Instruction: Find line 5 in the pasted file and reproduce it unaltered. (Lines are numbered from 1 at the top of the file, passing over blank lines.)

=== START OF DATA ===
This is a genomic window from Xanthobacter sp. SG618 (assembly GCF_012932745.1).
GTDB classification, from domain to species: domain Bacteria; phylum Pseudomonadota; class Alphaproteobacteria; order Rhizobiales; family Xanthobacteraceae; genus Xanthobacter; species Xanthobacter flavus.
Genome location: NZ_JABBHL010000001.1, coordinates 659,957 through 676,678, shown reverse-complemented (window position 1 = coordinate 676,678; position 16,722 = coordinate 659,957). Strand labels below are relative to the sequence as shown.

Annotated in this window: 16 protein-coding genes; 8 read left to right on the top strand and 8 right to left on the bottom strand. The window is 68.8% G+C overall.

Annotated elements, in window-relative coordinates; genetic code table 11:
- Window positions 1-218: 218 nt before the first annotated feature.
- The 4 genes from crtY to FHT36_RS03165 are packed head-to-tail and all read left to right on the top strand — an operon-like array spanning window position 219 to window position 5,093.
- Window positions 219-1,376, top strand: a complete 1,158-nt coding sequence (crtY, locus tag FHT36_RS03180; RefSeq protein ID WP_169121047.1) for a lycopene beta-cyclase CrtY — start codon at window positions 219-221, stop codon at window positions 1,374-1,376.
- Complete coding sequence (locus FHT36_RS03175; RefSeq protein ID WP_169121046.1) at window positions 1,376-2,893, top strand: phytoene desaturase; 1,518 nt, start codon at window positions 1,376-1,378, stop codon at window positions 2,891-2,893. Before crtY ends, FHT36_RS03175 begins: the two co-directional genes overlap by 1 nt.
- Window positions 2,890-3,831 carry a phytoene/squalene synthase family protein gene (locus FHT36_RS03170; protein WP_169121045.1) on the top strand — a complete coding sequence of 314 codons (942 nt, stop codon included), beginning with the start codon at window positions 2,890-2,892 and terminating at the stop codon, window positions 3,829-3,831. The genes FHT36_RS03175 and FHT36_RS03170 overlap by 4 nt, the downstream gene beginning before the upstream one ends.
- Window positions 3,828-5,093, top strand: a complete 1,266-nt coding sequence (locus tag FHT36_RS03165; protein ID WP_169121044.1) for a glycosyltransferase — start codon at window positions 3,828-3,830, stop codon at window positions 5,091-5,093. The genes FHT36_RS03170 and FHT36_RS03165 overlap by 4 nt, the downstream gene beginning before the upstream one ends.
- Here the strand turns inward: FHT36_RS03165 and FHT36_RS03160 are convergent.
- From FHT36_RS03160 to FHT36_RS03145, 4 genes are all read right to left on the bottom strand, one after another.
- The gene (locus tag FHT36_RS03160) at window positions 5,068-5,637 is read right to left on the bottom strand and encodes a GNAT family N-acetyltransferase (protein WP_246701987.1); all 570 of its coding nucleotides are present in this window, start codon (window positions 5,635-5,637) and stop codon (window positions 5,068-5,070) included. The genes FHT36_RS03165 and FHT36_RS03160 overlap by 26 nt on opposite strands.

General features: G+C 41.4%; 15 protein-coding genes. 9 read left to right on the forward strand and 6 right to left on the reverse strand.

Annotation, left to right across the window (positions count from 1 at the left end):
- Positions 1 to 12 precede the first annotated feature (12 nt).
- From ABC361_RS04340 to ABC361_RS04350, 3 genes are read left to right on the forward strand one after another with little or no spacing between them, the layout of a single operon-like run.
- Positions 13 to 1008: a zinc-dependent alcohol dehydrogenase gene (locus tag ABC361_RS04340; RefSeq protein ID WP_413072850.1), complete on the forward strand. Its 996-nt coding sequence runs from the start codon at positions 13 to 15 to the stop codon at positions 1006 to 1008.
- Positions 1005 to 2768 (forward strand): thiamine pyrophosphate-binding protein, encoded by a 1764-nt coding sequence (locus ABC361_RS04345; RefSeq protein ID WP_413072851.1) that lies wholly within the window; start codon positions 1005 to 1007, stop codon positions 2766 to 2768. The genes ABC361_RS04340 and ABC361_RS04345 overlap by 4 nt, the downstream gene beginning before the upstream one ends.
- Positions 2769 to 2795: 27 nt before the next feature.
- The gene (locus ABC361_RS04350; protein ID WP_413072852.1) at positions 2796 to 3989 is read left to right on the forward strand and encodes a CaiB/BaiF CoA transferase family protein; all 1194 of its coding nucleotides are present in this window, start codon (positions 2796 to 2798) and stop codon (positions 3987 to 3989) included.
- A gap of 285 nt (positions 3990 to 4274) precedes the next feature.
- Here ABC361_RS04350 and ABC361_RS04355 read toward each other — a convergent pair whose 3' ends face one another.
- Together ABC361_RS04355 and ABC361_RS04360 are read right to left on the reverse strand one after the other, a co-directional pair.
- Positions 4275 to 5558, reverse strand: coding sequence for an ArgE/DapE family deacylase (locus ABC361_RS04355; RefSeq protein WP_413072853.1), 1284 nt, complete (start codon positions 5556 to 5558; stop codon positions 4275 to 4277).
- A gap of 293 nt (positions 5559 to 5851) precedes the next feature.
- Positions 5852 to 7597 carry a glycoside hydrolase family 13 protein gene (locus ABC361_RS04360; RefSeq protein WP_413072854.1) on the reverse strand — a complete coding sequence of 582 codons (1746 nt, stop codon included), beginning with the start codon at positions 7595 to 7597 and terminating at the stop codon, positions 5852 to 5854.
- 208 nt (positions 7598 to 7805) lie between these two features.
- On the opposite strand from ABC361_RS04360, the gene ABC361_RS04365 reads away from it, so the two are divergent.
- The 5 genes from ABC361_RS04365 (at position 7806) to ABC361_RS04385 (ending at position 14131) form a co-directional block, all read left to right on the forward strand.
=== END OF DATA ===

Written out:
Annotated elements, in window-relative coordinates; genetic code table 11: